# Multiplication Rule: Basics

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Multiplication Rule: Basics
Section 4-4 Multiplication Rule: Basics

Key Concept The basic multiplication rule is used for finding P(A and B), the probability that event A occurs in a first trial and event B occurs in a second trial. If the outcome of the first event A somehow affects the probability of the second event B, it is important to adjust the probability of B to reflect the occurrence of event A.

P(A and B) = P(event A occurs in a first trial and
Notation P(A and B) = P(event A occurs in a first trial and event B occurs in a second trial) To differentiate between the addition rule and the multiplication rule, the addition rule will use the word ‘or’ - P(A or B) - , and the multiplication rule will use the word ‘and’ - P(A and B). Page 159 of Elementary Statistics, 10th Edition

Tree Diagrams A tree diagram is a picture of the possible outcomes of a procedure, shown as line segments emanating from one starting point. These diagrams are sometimes helpful in determining the number of possible outcomes in a sample space, if the number of possibilities is not too large.

Tree Diagrams This figure summarizes the possible outcomes
for a true/false question followed by a multiple choice question. Note that there are 10 possible combinations.

Example 1: Create a tree diagram for first tossing a coin and then rolling a die.

Conditional Probability
Key Point We must adjust the probability of the second event to reflect the outcome of the first event.

Conditional Probability
Important Principle The probability for the second event B should take into account the fact that the first event A has already occurred.

Notation for Conditional Probability
P(B | A) represents the probability of event B occurring after it is assumed that event A has already occurred (read B | A as “B given A.”)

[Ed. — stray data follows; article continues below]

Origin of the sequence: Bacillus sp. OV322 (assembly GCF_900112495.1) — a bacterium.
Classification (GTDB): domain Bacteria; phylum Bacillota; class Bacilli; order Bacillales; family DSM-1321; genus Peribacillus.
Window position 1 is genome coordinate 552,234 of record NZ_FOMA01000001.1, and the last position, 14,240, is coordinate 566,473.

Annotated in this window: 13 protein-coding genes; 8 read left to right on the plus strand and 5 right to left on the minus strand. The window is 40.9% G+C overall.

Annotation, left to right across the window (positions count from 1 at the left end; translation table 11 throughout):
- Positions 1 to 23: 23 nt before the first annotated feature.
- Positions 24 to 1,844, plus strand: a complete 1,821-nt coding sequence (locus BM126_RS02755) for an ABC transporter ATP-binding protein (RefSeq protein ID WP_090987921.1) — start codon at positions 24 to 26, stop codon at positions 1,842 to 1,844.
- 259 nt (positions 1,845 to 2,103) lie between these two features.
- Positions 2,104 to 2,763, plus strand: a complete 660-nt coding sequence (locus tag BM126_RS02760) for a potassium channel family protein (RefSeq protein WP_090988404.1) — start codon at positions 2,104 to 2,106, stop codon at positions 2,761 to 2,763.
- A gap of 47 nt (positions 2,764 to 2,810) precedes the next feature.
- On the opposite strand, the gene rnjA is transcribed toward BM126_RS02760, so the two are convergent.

Dependent and Independent
Two events A and B are independent if the occurrence of one does not affect the probability of the occurrence of the other. (Several events are similarly independent if the occurrence of any does not affect the probabilities of the occurrence of the others.) If A and B are not independent, they are said to be dependent. Page 162 of Elementary Statistics, 10th Edition

Dependent Events Two events are dependent if the occurrence of one of them affects the probability of the occurrence of the other, but this does not necessarily mean that one of the events is a cause of the other. Page 162 of Elementary Statistics, 10th Edition

Treating Dependent Events as Independent
Some calculations are cumbersome, but they can be made manageable by using the common practice of treating events as independent when small samples are drawn from large populations. In such cases, it is rare to select the same item twice. Since independent events where the probability is the same for each event is much easier to compute (using exponential notation) than dependent events where each probability fraction will be different, the rule for small samples and large population is often used by pollsters. Page 163 of Elementary Statistics, 10th Edition

The 5% Guideline for Cumbersome Calculations
If a sample size is no more than 5% of the size of the population, treat the selections as being independent (even if the selections are made without replacement, so they are technically dependent). Since independent events where the probability is the same for each event is much easier to compute (using exponential notation) than dependent events where each probability fraction will be different, the rule for small samples and large population is often used by pollsters. Page 163 of Elementary Statistics, 10th Edition

Example 2: For the given pair of events, classify them as independent or dependent. If the two events are technically dependent but can be treated as if they are independent according to the 5% guideline, consider them to be independent. Randomly selecting a TV viewer who is watching Saturday Night Live. Randomly selecting a second TV viewer who is watching Saturday Night Live. Independent, since the population is so large that the 5% guideline applies.